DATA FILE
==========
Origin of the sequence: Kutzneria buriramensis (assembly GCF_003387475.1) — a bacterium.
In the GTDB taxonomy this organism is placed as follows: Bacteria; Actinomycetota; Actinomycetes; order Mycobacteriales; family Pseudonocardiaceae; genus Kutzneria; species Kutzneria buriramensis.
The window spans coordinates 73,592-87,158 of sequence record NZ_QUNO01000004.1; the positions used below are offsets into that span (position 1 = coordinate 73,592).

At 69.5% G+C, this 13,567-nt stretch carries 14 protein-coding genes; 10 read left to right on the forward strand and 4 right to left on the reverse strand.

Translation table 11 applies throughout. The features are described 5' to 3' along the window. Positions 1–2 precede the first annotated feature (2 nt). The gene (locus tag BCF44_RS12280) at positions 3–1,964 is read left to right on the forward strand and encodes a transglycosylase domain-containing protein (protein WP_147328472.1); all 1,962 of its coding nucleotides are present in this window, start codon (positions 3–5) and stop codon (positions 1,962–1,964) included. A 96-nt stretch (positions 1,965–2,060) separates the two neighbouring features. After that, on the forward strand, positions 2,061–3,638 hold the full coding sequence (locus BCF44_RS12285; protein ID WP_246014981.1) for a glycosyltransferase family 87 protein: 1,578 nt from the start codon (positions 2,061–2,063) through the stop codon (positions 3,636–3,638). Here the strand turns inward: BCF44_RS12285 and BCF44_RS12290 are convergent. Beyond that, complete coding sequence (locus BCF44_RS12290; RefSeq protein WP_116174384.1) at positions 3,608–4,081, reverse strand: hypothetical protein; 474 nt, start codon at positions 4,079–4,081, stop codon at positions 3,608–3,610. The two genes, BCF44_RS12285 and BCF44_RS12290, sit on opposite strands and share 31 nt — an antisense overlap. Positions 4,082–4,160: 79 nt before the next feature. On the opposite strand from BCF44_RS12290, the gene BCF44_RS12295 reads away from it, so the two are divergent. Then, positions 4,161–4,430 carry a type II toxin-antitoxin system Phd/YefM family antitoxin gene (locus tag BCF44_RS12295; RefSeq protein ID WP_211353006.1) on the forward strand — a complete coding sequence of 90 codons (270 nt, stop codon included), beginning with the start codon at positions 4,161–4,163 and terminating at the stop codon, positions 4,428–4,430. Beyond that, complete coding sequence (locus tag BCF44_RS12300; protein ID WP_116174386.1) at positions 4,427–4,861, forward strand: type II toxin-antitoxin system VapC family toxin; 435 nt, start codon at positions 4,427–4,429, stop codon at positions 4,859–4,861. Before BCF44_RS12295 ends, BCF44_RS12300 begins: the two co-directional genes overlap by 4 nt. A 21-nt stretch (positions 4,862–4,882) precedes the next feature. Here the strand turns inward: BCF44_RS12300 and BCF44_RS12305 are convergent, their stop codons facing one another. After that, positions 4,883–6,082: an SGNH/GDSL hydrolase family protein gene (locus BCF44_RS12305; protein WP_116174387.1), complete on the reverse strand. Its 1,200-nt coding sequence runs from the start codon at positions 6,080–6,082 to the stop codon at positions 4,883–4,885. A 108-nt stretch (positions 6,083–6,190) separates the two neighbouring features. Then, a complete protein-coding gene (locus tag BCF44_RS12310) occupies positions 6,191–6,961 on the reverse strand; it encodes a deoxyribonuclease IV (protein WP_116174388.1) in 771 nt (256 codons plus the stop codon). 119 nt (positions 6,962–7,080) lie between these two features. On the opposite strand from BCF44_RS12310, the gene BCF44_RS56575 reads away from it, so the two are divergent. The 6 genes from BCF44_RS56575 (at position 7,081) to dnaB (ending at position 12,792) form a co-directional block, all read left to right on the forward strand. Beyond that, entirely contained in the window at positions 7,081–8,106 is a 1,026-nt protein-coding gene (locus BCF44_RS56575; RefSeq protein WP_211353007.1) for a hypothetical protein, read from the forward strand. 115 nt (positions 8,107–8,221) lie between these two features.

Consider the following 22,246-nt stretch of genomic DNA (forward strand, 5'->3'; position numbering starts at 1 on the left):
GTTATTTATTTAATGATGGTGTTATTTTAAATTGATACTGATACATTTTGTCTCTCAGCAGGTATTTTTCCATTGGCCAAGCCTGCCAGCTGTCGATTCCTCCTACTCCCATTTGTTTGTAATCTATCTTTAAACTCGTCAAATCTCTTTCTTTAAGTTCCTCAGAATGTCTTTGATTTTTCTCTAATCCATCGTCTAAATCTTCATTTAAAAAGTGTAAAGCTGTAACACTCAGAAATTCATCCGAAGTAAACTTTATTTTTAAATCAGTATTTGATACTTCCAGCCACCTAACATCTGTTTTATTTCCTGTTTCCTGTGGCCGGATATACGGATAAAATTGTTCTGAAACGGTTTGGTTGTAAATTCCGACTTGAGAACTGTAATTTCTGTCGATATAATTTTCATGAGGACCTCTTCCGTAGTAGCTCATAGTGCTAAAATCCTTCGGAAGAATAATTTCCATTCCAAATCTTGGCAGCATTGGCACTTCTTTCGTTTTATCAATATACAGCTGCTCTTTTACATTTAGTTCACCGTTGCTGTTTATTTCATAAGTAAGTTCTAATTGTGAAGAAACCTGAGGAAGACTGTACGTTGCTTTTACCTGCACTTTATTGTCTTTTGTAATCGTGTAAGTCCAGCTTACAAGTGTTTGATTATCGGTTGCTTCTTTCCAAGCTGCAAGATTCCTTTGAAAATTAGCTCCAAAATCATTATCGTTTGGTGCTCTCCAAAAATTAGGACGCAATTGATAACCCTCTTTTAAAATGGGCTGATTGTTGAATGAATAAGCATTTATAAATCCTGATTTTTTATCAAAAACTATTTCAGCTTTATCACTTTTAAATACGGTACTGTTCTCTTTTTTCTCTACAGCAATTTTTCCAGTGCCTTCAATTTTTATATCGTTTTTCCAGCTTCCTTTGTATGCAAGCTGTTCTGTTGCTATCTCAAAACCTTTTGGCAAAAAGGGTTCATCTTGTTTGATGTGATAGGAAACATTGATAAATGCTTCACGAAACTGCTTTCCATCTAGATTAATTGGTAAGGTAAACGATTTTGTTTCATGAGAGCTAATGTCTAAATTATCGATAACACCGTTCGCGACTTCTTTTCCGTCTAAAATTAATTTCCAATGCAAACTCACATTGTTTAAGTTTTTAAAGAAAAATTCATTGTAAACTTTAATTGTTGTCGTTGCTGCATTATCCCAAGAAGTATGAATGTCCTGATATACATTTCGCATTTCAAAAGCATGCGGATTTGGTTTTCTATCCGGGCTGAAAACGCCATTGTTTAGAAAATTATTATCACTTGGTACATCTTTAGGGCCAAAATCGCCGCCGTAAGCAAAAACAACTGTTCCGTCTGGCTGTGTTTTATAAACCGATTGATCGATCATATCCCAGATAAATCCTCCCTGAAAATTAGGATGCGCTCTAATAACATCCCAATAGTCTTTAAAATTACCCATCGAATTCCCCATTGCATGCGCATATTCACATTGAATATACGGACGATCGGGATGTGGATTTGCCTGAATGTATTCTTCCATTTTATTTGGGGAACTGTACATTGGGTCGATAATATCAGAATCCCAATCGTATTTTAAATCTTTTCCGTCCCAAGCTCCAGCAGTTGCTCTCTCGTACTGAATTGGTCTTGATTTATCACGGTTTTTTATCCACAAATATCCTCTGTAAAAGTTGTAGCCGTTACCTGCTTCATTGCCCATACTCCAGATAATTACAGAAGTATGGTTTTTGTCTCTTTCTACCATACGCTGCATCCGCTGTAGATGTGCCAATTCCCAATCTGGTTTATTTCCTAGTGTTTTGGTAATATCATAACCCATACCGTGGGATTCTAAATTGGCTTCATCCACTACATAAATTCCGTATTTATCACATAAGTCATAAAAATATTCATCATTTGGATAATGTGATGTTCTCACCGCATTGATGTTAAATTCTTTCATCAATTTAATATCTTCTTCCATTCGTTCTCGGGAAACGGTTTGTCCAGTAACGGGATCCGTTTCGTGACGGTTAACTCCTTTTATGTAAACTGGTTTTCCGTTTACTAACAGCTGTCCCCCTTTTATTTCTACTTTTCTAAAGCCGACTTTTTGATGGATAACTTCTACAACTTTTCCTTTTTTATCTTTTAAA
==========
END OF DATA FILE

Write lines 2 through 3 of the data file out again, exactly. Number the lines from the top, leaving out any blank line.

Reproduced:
In the GTDB taxonomy this organism is placed as follows: Bacteria; Actinomycetota; Actinomycetes; order Mycobacteriales; family Pseudonocardiaceae; genus Kutzneria; species Kutzneria buriramensis.
The window spans coordinates 73,592-87,158 of sequence record NZ_QUNO01000004.1; the positions used below are offsets into that span (position 1 = coordinate 73,592).